Yours in struggle, Dominic

20 December 2005



Current News". Register a username and password at Wikispaces (for free) to use the discussion facility there, or go to http://domza.net/ to comment on this message. 2005-12-20 Dear Comrades, Evo Morales has been elected President of Bolivia. A great victory! More about it tomorrow. Herewith is the statement of COSATU on the outcomes of the Hong Kong WTO jamboree, called a Ministerial. The situation is clearer thanks to this statement. The Imperialists did not get all that they wanted but did create a dangerous “back door” for themselves which will have to be watched. Especially significant are COSATU’s remarks about the way forward. The statements of NEDLAC and the FSCC are included for the record and in continuance of the CU tradition of publishing original documents whenever possible. The recognition of the Ugandan Union is a small sample of the huge amount of organising work that has to go on all the time so that the Trade Union movement reproduces itself. Antiwar.com is a libertarian web site opposed to war and the Iraq war in particular. These libertarians are trying to build an international peace front. Let’s hope they succeed. They obviously have a fair bit to learn. When Robert Mugabe turned up at their peace conference they felt compelled to protest. Dr Mahathir was wiser than they were. See the fifth document.

Some of you will be receiving this message through the new channel for the first time (and without attachments for the first time). If you prefer to have attachments, please let me know at dominic.tweedie@gmail.com or by replying to this message (replies come only to me). But I hope most of you will accept it, because it is going to be much faster and better and more convenient like this. If there are any bugs or links that don't work, please also let me know. Yours in struggle, Dominic Links (5): 1. COSATU on outcomes of the WTO Hong Kong Ministerial (2 pages) 2. NEDLAC Dec 16 statement from Hong Kong (1 page) 3. Financial Sector Charter Council Dec 13 statement (2 pages) 4. Ugandan Textile Union Wins Recognition, ITGLWF (1 page) 5. World Peace Forum, Secretariat, Garris, Antiwar, Dec 19 (2 pages)

The Communist University is: A live session scheduled at http://amadlandawonye.wikispaces.com/Communist+University+2006 Education, organisation and mobilisation at http://amadlandawonye.wikispaces.com/ A daily e-mail update. Subscribe at http://groups.google.com/group/Communist-University/ An on-line library of classics and courses at A blog at http://domza.net/ A person you can e-mail: dominic.tweedie@gmail.com

19 December 2005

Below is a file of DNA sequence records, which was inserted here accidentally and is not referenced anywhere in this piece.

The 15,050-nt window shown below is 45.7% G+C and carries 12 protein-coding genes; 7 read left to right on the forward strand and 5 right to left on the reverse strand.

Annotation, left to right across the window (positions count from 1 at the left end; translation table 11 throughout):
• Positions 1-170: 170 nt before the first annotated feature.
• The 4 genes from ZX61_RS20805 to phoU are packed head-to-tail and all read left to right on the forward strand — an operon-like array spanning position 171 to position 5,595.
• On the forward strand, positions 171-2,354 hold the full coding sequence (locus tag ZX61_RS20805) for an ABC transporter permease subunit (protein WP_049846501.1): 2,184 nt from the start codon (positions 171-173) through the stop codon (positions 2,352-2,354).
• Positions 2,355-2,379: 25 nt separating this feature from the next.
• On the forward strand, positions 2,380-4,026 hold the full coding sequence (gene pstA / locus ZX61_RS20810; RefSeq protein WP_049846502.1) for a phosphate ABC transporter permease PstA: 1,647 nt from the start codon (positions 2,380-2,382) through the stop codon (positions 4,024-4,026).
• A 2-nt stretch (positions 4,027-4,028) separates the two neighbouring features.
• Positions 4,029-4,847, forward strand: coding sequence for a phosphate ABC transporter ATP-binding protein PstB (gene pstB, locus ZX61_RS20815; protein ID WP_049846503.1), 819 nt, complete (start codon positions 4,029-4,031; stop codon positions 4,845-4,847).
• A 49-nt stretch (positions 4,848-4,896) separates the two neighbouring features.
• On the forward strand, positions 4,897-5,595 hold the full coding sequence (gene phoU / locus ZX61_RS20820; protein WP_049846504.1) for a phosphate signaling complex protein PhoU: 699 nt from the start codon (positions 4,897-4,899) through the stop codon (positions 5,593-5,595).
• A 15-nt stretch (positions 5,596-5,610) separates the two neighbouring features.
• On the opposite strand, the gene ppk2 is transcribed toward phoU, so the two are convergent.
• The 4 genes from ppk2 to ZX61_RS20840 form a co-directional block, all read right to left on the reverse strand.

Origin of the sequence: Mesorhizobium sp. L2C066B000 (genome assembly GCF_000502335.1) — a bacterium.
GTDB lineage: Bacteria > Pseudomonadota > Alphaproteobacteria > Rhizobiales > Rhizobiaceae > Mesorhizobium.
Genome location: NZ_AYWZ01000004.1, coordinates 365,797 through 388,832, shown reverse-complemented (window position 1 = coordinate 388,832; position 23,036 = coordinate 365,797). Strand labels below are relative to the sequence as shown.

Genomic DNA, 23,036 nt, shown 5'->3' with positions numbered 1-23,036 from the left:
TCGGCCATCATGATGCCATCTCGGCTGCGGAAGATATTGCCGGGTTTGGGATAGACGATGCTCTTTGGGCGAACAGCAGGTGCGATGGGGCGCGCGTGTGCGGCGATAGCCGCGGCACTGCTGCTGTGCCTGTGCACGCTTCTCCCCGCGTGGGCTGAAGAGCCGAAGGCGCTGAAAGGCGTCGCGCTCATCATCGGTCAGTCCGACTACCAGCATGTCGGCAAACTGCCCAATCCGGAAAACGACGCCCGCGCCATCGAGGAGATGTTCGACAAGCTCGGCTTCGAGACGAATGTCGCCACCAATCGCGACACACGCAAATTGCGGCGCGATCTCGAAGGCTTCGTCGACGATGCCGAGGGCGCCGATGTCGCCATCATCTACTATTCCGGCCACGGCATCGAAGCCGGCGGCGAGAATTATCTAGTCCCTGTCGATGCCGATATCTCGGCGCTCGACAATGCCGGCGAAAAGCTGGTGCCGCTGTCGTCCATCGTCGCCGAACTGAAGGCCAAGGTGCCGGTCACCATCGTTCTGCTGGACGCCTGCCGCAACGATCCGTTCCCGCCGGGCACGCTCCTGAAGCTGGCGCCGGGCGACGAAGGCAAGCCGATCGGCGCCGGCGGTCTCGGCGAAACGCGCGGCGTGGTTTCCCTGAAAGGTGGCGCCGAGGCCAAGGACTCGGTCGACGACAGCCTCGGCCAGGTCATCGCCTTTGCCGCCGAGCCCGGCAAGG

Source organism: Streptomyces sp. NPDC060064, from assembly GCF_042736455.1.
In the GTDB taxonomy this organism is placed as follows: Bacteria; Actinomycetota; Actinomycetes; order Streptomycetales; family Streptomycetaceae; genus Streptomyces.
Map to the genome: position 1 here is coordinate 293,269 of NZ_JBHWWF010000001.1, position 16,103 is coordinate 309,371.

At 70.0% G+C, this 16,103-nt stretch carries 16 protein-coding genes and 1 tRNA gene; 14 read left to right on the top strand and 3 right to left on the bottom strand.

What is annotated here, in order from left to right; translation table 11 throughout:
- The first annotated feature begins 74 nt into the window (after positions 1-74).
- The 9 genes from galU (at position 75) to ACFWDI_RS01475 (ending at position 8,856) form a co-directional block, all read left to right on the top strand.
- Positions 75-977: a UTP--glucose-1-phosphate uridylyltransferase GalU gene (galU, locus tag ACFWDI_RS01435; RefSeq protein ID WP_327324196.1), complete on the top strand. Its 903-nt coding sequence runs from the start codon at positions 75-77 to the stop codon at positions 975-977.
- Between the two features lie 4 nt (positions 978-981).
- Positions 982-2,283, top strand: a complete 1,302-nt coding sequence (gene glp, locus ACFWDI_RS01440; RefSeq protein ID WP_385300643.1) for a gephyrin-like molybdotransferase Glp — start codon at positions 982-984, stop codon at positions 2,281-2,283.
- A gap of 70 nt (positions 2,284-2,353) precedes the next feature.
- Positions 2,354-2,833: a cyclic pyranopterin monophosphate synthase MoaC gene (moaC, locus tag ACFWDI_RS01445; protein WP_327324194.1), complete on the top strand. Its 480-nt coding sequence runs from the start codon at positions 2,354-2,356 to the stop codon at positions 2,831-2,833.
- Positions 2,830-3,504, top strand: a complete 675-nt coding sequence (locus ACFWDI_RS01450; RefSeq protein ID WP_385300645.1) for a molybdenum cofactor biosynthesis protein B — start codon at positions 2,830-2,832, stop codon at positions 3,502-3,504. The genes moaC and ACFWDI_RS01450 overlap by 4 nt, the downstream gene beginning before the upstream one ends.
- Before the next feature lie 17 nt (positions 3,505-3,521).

State and Revolution

http://amadlandawonye.wikispaces.com/ is the Communist University on the Internet. This circulation is archived there as " Current News". Register a username and password at Wikispaces (for free) to use the discussion facility there, or go to http://domza.net/ to comment on this message. Dear Comrades, There’s nothing in the papers! Or very little. Ariel Sharon is in hospital after having a stroke. The Mail and Guardian displayed the racist fake “conspiracy” e-mails, to their eternal shame. The same paper apologised in the same edition to Dr Blade Nzimande, General Secretary of the SACP, for a previous falsehood that they had published. Apologies are cheap. Learning from mistakes is harder, it seems. The WTO Hong Kong summit is over. It appears that some kind of “modus vivendi” (way of carrying on) was worked out and that the WTO itself survives. First reports, news conferences and press releases about the summit results are not likely to be reliable. It is better to withhold judgement until the documents have appeared and been read by the participants, and we have their reaction. So we are back to another virtual session of the ever-growing course of Revolutionary Classics. The next one will be Lenin’s “Left Wing Communism” and it will be followed by Marx’s three great books on revolutionary class politics in France. The Communist University is taking a shape that is designed for the long term, although it is not yet complete. It is intended to work in the following way: I blog this message at http://domza.net/ . The blog automatically e-mails it to the list of subscribers, via the Google group http://groups.google.com/group/Communist-University/ . There will be links to documents in the e-mails, but no attachments. Everything will be archived at http://amadlandawonye.wikispaces.com/ , including the blog (which is the same as this e-mail). Not all of this is working yet. I am attempting to get all your names on to the group, but have not yet succeeded. If you need to keep getting the documents as attachments, please let me know. I will create a special list for people who need the attachments. They may be in .txt (plain text) format in future. But the “default” will be links-only. I will keep repeating this message. Apart from this daily system there is the Communist University Library at http://cu.domza.net/ . This is the material from the CU CD (which is still available). It amounts to a basic proletarian library in a convenient form that is accessible to millions of workers. Have a look! Yours in struggle, Dominic Links/ Attachments (1): 1917, Lenin, State & Revolution C2 & 3 (16 pages) The Communist University is: A live session scheduled at http://amadlandawonye.wikispaces.com/Communist+University+2006 Education, organisation and mobilisation at http://amadlandawonye.wikispaces.com/ A daily e-mail update. Subscribe at http://groups.google.com/group/Communist-University/ An on-line library of classics and courses at A blog at http://domza.net/ A person you can e-mail: dominic.tweedie@gmail.com